IDEAS home Printed from https://ideas.repec.org/p/udb/wpaper/uwec-2009-01.html
   My bibliography  Save this paper

Predicting Stock Volatility Using After-Hours Information

Author

Listed:
  • Chun-Hung Chen

    (KPMG)

  • Wei-Choun Yu

    (Winona State University)

  • Eric Zivot

    (University of Washington)

Abstract

We use realized volatilities based on after hours high frequency returns to predict next day volatility. We extend GARCH and long-memory forecasting models to include additional information: the whole night, the preopen, the postclose realized variance, and the overnight squared return. For four NASDAQ stocks (MSFT, AMGN, CSCO, and YHOO) we find that the inclusion of the preopen variance can improve the out-of-sample forecastability of the next day conditional day volatility. Additionally, we find that the postclose variance and the overnight squared return do not provide any predictive power for the next day conditional volatility. Our findings support the results of prior studies that traders trade for non-information reasons in the postclose period and trade for information reasons in the preopen period.

Suggested Citation

  • Chun-Hung Chen & Wei-Choun Yu & Eric Zivot, 2009. "Predicting Stock Volatility Using After-Hours Information," Working Papers UWEC-2009-01, University of Washington, Department of Economics.
  • Handle: RePEc:udb:wpaper:uwec-2009-01
    as

    Download full text from publisher

    File URL: http://faculty.washington.edu/ezivot/research/afterHoursGarch.pdf
    Download Restriction: no

    References listed on IDEAS

    as
    1. John Y. Campbell, 2001. "Have Individual Stocks Become More Volatile? An Empirical Exploration of Idiosyncratic Risk," Journal of Finance, American Finance Association, vol. 56(1), pages 1-43, February.
    2. Tim Bollerslev & Jonathan H. Wright, 2001. "High-Frequency Data, Frequency Domain Inference, And Volatility Forecasting," The Review of Economics and Statistics, MIT Press, vol. 83(4), pages 596-602, November.
    3. Andersen, Torben G & Bollerslev, Tim, 1998. "Answering the Skeptics: Yes, Standard Volatility Models Do Provide Accurate Forecasts," International Economic Review, Department of Economics, University of Pennsylvania and Osaka University Institute of Social and Economic Research Association, vol. 39(4), pages 885-905, November.
    4. Bollerslev, Tim, 1986. "Generalized autoregressive conditional heteroskedasticity," Journal of Econometrics, Elsevier, vol. 31(3), pages 307-327, April.
    5. Charles Cao & Eric Ghysels & Frank Hatheway, 2000. "Price Discovery without Trading: Evidence from the Nasdaq Preopening," Journal of Finance, American Finance Association, vol. 55(3), pages 1339-1365, June.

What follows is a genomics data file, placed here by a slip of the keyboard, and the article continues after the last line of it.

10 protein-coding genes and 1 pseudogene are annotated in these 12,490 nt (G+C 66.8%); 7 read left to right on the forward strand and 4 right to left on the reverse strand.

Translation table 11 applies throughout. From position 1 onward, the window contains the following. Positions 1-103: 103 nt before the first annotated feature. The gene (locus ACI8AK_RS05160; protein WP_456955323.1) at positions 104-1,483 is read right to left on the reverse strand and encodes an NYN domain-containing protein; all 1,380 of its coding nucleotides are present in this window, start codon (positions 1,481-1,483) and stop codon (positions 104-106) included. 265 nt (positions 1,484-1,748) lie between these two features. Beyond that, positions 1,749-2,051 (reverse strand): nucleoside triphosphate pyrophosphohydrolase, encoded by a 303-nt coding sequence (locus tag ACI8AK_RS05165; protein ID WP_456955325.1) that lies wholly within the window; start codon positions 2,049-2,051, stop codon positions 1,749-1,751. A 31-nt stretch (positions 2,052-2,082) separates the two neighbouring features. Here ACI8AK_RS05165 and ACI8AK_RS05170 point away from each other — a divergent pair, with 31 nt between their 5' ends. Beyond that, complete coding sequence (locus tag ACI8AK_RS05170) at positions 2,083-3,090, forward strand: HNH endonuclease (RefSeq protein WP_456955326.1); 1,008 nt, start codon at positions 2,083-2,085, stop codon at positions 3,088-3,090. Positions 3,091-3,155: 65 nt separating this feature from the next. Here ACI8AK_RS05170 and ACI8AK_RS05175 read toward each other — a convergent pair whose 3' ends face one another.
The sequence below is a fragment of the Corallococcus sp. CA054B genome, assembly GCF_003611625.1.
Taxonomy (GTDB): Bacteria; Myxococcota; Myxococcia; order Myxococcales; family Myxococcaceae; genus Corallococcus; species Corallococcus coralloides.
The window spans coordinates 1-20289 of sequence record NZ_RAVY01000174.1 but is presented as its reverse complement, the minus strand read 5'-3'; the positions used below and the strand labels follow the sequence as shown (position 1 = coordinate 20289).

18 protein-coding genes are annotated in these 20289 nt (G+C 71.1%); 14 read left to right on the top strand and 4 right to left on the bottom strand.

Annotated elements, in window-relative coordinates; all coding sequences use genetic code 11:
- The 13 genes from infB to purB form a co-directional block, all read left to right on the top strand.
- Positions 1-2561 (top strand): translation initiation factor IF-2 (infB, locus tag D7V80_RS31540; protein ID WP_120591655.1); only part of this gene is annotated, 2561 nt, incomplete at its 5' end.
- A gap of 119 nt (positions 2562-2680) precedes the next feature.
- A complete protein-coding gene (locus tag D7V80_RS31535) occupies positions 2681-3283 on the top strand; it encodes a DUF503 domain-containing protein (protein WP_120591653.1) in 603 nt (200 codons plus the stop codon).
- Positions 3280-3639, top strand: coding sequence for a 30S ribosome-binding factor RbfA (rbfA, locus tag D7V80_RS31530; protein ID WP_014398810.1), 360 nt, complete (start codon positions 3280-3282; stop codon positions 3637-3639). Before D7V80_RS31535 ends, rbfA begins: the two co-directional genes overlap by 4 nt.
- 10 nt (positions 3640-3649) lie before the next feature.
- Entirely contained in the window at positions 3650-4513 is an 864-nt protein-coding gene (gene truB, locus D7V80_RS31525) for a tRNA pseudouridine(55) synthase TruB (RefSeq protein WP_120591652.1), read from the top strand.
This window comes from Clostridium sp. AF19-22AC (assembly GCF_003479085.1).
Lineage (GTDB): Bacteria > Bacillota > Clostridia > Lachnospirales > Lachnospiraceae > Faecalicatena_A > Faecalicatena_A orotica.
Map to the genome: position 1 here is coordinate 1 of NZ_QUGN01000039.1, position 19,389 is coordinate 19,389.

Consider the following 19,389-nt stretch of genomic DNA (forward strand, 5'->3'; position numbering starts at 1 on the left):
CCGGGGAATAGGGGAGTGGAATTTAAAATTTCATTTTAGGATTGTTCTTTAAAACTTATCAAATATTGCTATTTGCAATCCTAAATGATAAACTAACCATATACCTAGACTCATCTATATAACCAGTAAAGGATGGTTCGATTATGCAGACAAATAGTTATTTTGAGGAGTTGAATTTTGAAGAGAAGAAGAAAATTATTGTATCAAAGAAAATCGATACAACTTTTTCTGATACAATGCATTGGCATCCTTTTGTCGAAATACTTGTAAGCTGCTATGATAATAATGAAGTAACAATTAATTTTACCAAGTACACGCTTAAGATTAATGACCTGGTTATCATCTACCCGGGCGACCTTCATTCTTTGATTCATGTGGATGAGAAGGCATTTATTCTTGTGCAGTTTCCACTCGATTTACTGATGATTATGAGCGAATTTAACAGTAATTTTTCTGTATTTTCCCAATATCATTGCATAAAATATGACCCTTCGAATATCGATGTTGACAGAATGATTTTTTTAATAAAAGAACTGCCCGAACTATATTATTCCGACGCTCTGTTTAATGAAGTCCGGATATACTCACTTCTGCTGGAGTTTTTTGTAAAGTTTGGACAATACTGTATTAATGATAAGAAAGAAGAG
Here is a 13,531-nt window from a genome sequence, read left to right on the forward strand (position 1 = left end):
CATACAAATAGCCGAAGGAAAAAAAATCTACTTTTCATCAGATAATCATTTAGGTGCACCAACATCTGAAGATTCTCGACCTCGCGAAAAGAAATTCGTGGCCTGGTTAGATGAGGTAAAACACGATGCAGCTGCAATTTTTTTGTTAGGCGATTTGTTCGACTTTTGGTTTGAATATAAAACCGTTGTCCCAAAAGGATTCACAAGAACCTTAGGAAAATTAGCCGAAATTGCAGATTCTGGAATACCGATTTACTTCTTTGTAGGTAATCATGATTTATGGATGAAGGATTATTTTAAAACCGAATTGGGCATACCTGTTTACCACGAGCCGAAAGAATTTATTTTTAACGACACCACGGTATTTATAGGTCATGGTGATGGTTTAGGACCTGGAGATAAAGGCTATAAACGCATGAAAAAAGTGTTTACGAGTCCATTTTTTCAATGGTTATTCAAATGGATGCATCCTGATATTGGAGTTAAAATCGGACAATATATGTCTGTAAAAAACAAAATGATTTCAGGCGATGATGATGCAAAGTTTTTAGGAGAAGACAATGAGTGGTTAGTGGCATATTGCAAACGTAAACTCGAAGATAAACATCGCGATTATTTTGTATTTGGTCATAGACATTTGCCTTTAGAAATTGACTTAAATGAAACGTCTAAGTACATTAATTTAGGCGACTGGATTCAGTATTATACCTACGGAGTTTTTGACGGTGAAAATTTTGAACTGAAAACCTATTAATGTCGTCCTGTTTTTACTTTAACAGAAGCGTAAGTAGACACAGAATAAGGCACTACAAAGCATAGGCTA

6. Beran, Jan & Feng, Yuanhua, 2002. "SEMIFAR models--a semiparametric approach to modelling trends, long-range dependence and nonstationarity," Computational Statistics & Data Analysis, Elsevier, vol. 40(2), pages 393-419, August.
    7. Clark, Peter K, 1973. "A Subordinated Stochastic Process Model with Finite Variance for Speculative Prices," Econometrica, Econometric Society, vol. 41(1), pages 135-155, January.
    8. Torben G. Andersen & Tim Bollerslev & Francis X. Diebold, 2002. "Parametric and Nonparametric Volatility Measurement," NBER Technical Working Papers 0279, National Bureau of Economic Research, Inc.
    Full references (including those not matched with items on IDEAS)

    More about this item

    NEP fields

    This paper has been announced in the following NEP Reports:

    Statistics

    Access and download statistics

    Corrections

    All material on this site has been provided by the respective publishers and authors. You can help correct errors and omissions. When requesting a correction, please mention this item's handle: RePEc:udb:wpaper:uwec-2009-01. See general information about how to correct material in RePEc.

    For technical questions regarding this item, or to correct its authors, title, abstract, bibliographic or download information, contact: (Michael Goldblatt). General contact details of provider: http://edirc.repec.org/data/deuwaus.html .

    If you have authored this item and are not yet registered with RePEc, we encourage you to do it here. This allows to link your profile to this item. It also allows you to accept potential citations to this item that we are uncertain about.

    If CitEc recognized a reference but did not link an item in RePEc to it, you can help with this form .

    If you know of missing items citing this one, you can help us creating those links by adding the relevant references in the same way as above, for each refering item. If you are a registered author of this item, you may also want to check the "citations" tab in your RePEc Author Service profile, as there may be some citations waiting for confirmation.

    Please note that corrections may take a couple of weeks to filter through the various RePEc services.

    IDEAS is a RePEc service hosted by the Research Division of the Federal Reserve Bank of St. Louis . RePEc uses bibliographic data supplied by the respective publishers.